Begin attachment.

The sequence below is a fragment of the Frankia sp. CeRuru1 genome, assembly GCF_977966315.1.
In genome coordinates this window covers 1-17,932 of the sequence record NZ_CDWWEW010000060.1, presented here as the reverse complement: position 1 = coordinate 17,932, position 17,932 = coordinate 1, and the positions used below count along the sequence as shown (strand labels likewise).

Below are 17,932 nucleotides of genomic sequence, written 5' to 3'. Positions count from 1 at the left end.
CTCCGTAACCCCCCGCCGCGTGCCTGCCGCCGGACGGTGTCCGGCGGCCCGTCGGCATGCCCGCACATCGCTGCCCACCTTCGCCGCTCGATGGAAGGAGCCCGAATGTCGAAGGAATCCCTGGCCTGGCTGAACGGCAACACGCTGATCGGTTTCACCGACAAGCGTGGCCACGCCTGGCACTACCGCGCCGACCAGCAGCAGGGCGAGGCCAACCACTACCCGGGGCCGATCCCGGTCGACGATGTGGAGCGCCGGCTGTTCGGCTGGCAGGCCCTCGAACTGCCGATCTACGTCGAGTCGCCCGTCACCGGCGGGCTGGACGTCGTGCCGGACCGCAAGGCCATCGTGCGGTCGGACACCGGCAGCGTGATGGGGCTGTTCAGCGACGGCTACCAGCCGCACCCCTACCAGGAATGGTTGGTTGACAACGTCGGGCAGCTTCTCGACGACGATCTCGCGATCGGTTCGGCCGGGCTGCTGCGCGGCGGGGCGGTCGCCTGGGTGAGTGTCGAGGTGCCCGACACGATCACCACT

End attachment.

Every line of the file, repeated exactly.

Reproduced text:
The sequence below is a fragment of the Frankia sp. CeRuru1 genome, assembly GCF_977966315.1.
In genome coordinates this window covers 1-17,932 of the sequence record NZ_CDWWEW010000060.1, presented here as the reverse complement: position 1 = coordinate 17,932, position 17,932 = coordinate 1, and the positions used below count along the sequence as shown (strand labels likewise).

Below are 17,932 nucleotides of genomic sequence, written 5' to 3'. Positions count from 1 at the left end.
CTCCGTAACCCCCCGCCGCGTGCCTGCCGCCGGACGGTGTCCGGCGGCCCGTCGGCATGCCCGCACATCGCTGCCCACCTTCGCCGCTCGATGGAAGGAGCCCGAATGTCGAAGGAATCCCTGGCCTGGCTGAACGGCAACACGCTGATCGGTTTCACCGACAAGCGTGGCCACGCCTGGCACTACCGCGCCGACCAGCAGCAGGGCGAGGCCAACCACTACCCGGGGCCGATCCCGGTCGACGATGTGGAGCGCCGGCTGTTCGGCTGGCAGGCCCTCGAACTGCCGATCTACGTCGAGTCGCCCGTCACCGGCGGGCTGGACGTCGTGCCGGACCGCAAGGCCATCGTGCGGTCGGACACCGGCAGCGTGATGGGGCTGTTCAGCGACGGCTACCAGCCGCACCCCTACCAGGAATGGTTGGTTGACAACGTCGGGCAGCTTCTCGACGACGATCTCGCGATCGGTTCGGCCGGGCTGCTGCGCGGCGGGGCGGTCGCCTGGGTGAGTGTCGAGGTGCCCGACACGATCACCACT